Of course, he was also hilarious, as his interactions with Bobby Heenan and others show. Personally, I’m partial to Gene suggesting on a 1995 WCW late night marathon that the entirety of Papa John’s was owned by some guy named Ron, just because it’s so weird. More famously, there are moments like his attempts to engage a donut-eating Don Muraco and the Hogan training montage, as well as his random non-sequitur one-liners delivered to imaginary people off camera. It’s all memorable, up to and including Ric Flair’s manager, Woman, gently caressing Gene during every Flair interview.

Okerlund’s reputation took a temporary hit in the mid to late ’90s, during his time with WWE’s rival WCW, which was owned by Turner Broadcasting. Mean Gene quickly became the star of WCW’s scammy pay-by-the-minute 1-900 number hotline. (If you’re too young to remember 1-900 numbers: It was a sleazy hustle used mainly for phone sex and uh information, especially about wrestling.) About a year into Okerlund’s run, the plugs for the hotline started to get especially misleading, most famously on February 4, 1995, when Jerry “Crusher” Blackwell passed away. It was bad enough that the evening’s shilling was built around finding out who died. More specifically, though, Okerlund touted the “death of a 45 year old former heavyweight champion.” With Ric Flair having “retired” three months earlier, Bob Backlund having just been WWE Champion again, and the slightly older Terry Funk and Harley Race both recently disappearing from TV without explanation, the inference was clearly that it was one of them. Even worse, according to Wade Keller in that week’s Pro Wrestling Torch, the Blackwell news was delivered as a throwaway at the end of seven to eight minute call.

That followed Okerlund around for a while, especially since WWE parodied him with a “Scheme Gene” character in early 1996. But by the time WCW closed and Okerlund returned to WWE, he was so lovingly embraced as a nostalgia figure—and so willing to satirize the old carnival barker hotline host image—that the stain didn’t stick to him much past the ‘90s. Since his 2001 return to the WWE fold, he was pretty much a constant in some form. If there was any kind of nostalgia-tinged programming, he was there, whether that meant hosting programming on WWE’s original video on demand service, appearing on Monday Night Raw’s “old-school” nights, dropping in for a completely random early ‘90s-style “SummerSlam Report” in 2014, doing DVDs, helming the WWE Vintage Collection show for international markets, Legends House, or who knows what else, Mean Gene made his presence felt.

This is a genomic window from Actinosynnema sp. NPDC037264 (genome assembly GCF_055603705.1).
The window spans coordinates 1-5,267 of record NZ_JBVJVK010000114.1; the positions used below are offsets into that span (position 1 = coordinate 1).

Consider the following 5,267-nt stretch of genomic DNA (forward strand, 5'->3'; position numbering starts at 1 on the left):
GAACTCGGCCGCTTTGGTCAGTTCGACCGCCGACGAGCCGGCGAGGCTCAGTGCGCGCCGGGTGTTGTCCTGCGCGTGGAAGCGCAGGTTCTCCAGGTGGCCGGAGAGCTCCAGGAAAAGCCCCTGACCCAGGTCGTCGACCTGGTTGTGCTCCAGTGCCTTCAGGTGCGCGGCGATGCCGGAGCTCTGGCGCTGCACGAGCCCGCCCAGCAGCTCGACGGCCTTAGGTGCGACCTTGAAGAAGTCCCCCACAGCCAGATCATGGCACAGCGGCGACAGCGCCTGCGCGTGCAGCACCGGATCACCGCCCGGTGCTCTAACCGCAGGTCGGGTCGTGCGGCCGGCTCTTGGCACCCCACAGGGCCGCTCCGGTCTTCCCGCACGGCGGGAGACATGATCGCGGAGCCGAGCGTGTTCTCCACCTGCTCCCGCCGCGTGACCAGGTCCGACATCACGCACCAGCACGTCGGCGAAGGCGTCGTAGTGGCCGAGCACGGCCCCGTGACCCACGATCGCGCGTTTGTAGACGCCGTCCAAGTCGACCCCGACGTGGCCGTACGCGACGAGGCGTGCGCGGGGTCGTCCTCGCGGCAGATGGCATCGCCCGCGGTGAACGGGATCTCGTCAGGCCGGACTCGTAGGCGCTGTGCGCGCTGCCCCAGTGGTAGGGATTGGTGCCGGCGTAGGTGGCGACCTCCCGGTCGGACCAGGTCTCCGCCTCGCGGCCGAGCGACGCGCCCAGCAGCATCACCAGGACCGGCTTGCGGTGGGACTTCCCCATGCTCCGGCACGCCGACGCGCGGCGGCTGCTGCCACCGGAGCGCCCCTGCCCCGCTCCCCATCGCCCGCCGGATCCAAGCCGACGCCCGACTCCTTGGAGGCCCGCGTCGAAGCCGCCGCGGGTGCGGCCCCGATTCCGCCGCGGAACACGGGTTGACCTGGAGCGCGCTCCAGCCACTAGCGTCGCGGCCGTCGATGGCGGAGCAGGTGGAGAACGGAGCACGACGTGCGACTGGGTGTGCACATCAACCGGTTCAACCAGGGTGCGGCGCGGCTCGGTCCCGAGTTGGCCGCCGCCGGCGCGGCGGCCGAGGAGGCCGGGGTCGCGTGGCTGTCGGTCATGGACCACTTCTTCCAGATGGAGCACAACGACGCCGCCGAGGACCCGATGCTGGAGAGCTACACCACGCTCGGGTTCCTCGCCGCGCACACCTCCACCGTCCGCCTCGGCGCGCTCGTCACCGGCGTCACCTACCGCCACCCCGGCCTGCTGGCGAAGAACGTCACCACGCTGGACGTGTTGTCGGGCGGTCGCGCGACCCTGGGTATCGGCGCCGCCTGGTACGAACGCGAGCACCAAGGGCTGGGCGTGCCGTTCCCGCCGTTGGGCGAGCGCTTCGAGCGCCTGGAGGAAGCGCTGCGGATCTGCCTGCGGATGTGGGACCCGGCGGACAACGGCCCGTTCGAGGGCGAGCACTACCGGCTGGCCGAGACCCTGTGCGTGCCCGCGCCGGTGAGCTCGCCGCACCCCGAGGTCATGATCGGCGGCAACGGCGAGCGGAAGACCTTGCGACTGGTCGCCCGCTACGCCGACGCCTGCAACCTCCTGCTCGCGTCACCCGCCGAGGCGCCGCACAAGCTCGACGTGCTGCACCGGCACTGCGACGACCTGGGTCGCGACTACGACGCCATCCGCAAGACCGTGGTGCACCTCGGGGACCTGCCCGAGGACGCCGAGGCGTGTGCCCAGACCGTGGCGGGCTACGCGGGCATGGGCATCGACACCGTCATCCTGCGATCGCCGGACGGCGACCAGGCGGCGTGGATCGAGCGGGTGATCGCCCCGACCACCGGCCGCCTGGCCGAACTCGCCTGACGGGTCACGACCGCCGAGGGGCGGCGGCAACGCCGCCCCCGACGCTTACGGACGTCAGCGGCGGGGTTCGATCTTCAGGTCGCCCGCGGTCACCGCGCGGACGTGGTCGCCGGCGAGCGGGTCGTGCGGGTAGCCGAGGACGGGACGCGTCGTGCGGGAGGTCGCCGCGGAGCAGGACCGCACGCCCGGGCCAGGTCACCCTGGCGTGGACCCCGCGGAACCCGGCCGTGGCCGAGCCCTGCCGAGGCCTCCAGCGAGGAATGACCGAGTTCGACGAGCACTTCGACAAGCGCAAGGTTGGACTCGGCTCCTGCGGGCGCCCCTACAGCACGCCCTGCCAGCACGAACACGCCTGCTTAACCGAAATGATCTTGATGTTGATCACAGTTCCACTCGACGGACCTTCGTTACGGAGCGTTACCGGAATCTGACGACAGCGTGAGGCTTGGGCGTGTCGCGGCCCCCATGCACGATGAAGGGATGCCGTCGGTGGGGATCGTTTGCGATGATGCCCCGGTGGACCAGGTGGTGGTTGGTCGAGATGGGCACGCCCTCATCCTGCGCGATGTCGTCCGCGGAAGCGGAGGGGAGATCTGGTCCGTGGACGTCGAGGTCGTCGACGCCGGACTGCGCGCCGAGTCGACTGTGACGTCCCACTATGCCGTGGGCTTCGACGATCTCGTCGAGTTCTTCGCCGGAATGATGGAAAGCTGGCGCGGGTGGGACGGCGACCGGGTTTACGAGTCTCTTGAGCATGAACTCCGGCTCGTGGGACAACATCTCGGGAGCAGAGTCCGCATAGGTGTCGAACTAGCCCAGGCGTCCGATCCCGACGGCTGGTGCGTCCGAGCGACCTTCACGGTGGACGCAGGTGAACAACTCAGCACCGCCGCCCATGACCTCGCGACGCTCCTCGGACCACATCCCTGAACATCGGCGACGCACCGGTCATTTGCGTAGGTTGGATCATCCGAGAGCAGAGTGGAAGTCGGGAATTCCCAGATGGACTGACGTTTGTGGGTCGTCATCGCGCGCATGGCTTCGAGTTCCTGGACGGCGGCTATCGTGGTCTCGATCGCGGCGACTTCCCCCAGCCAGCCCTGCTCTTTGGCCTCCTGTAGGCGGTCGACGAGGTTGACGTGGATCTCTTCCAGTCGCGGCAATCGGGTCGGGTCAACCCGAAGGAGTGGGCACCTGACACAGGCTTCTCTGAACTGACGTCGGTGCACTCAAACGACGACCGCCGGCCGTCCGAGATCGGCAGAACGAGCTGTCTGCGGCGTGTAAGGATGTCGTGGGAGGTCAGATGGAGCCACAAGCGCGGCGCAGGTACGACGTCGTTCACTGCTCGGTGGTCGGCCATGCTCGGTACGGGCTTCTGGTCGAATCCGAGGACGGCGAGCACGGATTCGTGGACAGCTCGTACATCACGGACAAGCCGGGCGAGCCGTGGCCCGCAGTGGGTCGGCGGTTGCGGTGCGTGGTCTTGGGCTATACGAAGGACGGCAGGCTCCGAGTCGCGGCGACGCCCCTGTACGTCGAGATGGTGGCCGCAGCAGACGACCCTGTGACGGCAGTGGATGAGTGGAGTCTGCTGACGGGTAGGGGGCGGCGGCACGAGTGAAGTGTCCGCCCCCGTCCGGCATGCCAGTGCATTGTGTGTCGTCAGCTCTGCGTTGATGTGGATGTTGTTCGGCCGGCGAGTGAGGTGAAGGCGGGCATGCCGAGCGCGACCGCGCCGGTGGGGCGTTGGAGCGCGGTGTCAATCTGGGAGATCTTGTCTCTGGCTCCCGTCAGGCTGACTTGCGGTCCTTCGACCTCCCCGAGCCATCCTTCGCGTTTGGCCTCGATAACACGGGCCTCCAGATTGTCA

“They say never meet your heroes,” the former WWE international department announcer Arda Ocal (there, he was “Kyle Edwards”) told Deadspin. “But that absolutely did not apply to Gene. He was the nicest human, went out of his way to give me advice and words of encouragement. He consistently went to bat for me and I’ll always be grateful. Every time I saw him I would yell ‘PUT THAT CIGARETTE OUT!’ And he would laugh slowly, smiling and shaking his head before telling us a ton of incredible stories. God bless Mean Gene.”


David Bixenspan is a freelance writer from Brooklyn, N.Y., who co-hosts the Between The Sheets podcast every Monday at BetweenTheSheetsPod.com and everywhere else that podcasts are available. You can follow him on Twitter at @davidbix and view his portfolio at Clippings.me/davidbix.